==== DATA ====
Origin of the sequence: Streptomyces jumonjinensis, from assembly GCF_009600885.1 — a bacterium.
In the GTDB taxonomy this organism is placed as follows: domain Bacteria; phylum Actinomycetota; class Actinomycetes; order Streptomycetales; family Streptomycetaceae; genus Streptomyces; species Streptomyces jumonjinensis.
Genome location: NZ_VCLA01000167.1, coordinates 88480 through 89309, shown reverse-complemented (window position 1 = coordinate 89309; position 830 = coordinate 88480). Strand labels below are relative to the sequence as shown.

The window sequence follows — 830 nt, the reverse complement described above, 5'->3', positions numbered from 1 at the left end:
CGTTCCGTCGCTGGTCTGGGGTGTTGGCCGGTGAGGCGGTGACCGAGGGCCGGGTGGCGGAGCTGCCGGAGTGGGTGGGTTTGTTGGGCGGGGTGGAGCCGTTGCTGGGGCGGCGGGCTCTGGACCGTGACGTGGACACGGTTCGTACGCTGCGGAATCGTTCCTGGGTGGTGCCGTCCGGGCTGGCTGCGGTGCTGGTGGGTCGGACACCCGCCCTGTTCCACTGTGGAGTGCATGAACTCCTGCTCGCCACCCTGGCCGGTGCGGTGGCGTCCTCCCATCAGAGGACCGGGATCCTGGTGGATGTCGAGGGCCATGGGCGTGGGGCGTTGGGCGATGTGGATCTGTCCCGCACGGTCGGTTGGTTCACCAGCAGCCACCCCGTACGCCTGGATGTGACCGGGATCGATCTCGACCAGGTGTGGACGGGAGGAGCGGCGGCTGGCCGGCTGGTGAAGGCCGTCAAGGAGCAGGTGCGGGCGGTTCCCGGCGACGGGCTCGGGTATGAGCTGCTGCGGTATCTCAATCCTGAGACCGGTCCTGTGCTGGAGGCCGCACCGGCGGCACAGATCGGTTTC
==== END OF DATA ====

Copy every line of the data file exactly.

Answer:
Origin of the sequence: Streptomyces jumonjinensis, from assembly GCF_009600885.1 — a bacterium.
In the GTDB taxonomy this organism is placed as follows: domain Bacteria; phylum Actinomycetota; class Actinomycetes; order Streptomycetales; family Streptomycetaceae; genus Streptomyces; species Streptomyces jumonjinensis.
Genome location: NZ_VCLA01000167.1, coordinates 88480 through 89309, shown reverse-complemented (window position 1 = coordinate 89309; position 830 = coordinate 88480). Strand labels below are relative to the sequence as shown.

The window sequence follows — 830 nt, the reverse complement described above, 5'->3', positions numbered from 1 at the left end:
CGTTCCGTCGCTGGTCTGGGGTGTTGGCCGGTGAGGCGGTGACCGAGGGCCGGGTGGCGGAGCTGCCGGAGTGGGTGGGTTTGTTGGGCGGGGTGGAGCCGTTGCTGGGGCGGCGGGCTCTGGACCGTGACGTGGACACGGTTCGTACGCTGCGGAATCGTTCCTGGGTGGTGCCGTCCGGGCTGGCTGCGGTGCTGGTGGGTCGGACACCCGCCCTGTTCCACTGTGGAGTGCATGAACTCCTGCTCGCCACCCTGGCCGGTGCGGTGGCGTCCTCCCATCAGAGGACCGGGATCCTGGTGGATGTCGAGGGCCATGGGCGTGGGGCGTTGGGCGATGTGGATCTGTCCCGCACGGTCGGTTGGTTCACCAGCAGCCACCCCGTACGCCTGGATGTGACCGGGATCGATCTCGACCAGGTGTGGACGGGAGGAGCGGCGGCTGGCCGGCTGGTGAAGGCCGTCAAGGAGCAGGTGCGGGCGGTTCCCGGCGACGGGCTCGGGTATGAGCTGCTGCGGTATCTCAATCCTGAGACCGGTCCTGTGCTGGAGGCCGCACCGGCGGCACAGATCGGTTTC